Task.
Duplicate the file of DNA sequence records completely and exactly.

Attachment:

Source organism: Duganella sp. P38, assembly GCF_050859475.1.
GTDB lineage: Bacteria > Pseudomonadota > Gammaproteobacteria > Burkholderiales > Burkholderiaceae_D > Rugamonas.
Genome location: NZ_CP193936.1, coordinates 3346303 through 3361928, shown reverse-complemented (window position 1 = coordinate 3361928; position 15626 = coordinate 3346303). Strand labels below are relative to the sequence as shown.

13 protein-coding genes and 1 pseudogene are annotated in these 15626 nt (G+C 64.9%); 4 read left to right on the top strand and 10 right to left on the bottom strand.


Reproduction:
Source organism: Duganella sp. P38, assembly GCF_050859475.1.
GTDB lineage: Bacteria > Pseudomonadota > Gammaproteobacteria > Burkholderiales > Burkholderiaceae_D > Rugamonas.
Genome location: NZ_CP193936.1, coordinates 3346303 through 3361928, shown reverse-complemented (window position 1 = coordinate 3361928; position 15626 = coordinate 3346303). Strand labels below are relative to the sequence as shown.

13 protein-coding genes and 1 pseudogene are annotated in these 15626 nt (G+C 64.9%); 4 read left to right on the top strand and 10 right to left on the bottom strand.